Pale green patterns tinted the water along the Namibian coast in late February 2012. But unlike other bright hues that occasionally show up in the ocean, these colors didn’t result from a phytoplankton bloom.
Scientists have long known that hydrogen sulfide gas is emitted periodically along the Namibian coast. Ocean currents carry oxygen-poor water to the region, and chemical and biological processes can deplete what little oxygen is available. The sediments in the local seafloor are also rich with organic matter. When organic matter decays in an oxygen-poor environment, hydrogen sulfide emissions can result.
Before the satellite era, residents of the region could detect the hydrogen sulfide emissions thanks to the pervasive rotten-egg smell. But satellites’ “eyes in the sky” have shown just how big and long-lasting the emission events can be.
The Moderate Resolution Imaging Spectroradiometer (MODIS) on NASA’s Aqua satellite captured this natural-color image on February 29, 2012. The pale-hued surface waters snake along the shore of the Namib Desert, stretching roughly 150 kilometers (90 miles).
The milky-green colors along Namibia’s coast indicate high concentrations of sulfur and low concentrations of oxygen. Episodes like this aren’t just colorful, they are actually toxic to local marine organisms. Fish die in the low-oxygen water; however, what is deadly for the fish can be good for birds that feed on their carcasses. Likewise, lobsters crawling onto shore to escape the toxic seawater can make meals for locals. And some species of foraminifera—tiny shelled marine organisms—actually thrive in the oxygen-poor sea floor sediments off the Namibian coast.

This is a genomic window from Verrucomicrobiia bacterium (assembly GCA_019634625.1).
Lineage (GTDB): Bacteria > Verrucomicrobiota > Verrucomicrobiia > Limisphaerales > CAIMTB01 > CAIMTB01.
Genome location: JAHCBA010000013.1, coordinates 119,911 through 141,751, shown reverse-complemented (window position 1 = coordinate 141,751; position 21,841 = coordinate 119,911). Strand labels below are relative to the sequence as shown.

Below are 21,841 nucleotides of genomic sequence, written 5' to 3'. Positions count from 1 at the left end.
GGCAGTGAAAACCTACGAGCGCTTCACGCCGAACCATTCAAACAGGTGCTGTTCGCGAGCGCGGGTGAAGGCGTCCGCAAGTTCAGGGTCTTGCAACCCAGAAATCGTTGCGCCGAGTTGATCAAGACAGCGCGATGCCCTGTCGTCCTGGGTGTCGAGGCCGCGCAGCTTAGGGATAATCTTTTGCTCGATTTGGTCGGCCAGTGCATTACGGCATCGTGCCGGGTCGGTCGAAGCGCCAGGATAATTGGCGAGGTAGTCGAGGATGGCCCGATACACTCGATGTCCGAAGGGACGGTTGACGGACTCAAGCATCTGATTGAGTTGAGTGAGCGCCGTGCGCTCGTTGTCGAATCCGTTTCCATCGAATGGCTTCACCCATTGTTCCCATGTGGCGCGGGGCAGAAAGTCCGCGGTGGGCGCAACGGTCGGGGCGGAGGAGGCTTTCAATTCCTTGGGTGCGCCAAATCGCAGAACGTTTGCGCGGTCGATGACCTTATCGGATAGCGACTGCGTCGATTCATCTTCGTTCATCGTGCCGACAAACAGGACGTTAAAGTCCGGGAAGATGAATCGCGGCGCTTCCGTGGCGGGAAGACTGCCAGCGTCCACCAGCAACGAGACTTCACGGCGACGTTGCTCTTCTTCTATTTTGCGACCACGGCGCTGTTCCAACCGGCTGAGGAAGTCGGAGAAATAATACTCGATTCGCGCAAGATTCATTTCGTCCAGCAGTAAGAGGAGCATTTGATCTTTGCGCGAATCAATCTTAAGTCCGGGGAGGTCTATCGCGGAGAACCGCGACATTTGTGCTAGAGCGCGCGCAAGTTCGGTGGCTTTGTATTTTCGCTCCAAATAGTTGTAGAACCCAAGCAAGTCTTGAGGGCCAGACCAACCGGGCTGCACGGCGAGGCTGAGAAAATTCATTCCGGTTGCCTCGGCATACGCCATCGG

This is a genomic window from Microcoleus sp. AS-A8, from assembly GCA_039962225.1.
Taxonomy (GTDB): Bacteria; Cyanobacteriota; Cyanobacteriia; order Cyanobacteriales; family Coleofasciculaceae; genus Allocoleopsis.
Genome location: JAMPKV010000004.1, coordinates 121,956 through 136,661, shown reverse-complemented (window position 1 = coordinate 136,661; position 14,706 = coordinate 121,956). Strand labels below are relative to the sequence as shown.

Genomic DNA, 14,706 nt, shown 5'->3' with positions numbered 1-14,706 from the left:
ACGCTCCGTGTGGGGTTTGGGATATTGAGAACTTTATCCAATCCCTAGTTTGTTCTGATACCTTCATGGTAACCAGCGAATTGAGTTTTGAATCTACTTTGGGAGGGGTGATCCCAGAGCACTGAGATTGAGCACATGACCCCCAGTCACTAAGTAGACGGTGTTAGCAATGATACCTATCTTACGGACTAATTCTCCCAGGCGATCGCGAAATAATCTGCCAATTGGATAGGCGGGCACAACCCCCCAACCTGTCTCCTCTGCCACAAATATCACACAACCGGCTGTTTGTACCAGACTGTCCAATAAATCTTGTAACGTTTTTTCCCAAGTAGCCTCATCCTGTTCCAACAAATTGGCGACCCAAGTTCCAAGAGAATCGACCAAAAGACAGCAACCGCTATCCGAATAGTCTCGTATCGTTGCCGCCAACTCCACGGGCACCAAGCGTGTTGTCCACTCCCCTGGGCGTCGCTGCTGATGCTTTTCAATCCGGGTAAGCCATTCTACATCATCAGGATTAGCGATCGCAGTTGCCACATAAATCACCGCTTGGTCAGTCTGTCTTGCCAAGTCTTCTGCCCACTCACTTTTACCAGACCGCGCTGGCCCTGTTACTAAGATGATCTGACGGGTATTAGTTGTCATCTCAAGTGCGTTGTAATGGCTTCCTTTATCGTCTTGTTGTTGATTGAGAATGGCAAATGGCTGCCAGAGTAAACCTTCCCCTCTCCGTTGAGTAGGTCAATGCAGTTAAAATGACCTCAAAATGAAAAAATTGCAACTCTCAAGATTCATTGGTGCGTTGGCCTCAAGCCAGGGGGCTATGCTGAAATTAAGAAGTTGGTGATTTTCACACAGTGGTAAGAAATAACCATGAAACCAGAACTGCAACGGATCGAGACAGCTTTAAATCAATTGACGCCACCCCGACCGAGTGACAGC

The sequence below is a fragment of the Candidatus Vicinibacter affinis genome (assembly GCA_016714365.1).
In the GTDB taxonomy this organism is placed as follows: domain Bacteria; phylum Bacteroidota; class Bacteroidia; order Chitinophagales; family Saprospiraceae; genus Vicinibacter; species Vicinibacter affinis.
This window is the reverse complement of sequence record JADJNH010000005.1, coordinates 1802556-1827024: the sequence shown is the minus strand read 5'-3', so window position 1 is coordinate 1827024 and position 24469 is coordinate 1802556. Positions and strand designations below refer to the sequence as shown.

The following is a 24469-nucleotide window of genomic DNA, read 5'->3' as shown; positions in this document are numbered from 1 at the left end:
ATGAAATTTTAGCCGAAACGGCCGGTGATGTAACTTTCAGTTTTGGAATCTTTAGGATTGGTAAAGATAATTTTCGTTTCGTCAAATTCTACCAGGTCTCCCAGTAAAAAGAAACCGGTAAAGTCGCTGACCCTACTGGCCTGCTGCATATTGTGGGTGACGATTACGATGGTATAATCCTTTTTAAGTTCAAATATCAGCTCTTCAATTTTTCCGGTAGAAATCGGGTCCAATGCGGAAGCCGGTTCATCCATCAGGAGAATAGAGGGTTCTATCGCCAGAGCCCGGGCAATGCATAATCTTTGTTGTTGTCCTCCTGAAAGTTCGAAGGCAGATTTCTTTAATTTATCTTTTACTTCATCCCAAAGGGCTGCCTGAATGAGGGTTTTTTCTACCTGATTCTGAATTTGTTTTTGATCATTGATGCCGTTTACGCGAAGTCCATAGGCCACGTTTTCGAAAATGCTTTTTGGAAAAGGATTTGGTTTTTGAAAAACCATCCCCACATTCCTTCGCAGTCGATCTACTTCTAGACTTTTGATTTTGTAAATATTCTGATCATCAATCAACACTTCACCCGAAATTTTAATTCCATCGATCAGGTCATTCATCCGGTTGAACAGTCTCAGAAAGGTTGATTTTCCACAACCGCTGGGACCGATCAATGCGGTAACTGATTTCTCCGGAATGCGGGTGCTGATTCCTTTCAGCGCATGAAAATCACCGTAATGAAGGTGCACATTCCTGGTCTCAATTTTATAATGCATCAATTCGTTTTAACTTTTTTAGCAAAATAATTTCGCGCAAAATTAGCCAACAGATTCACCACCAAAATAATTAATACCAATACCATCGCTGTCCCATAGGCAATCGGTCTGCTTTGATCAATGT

Acquired March 13, 2010, this true-color image shows pale-hued surface waters along the coat of Namibia, ranging in color from peacock green to off-white. Inland, the image captures the rippling sand dunes of the Namib Desert.
People living along Namibia’s desert coast have long been familiar with the rotten-egg smell that periodically emanates from the Atlantic Ocean. With an economy that is largely based on fishing, the locals are also used to seeing millions of fish die whenever the unpleasant scent fills the air. The smell and the fish die-off are caused by hydrogen sulfide erupting from decaying plants on the sea floor. On May 12, 2004, the Moderate Resolution Imaging Spectroradiometer (MODIS) on NASA’s Terra satellite captured this image of a hydrogen sulfide eruption in progress.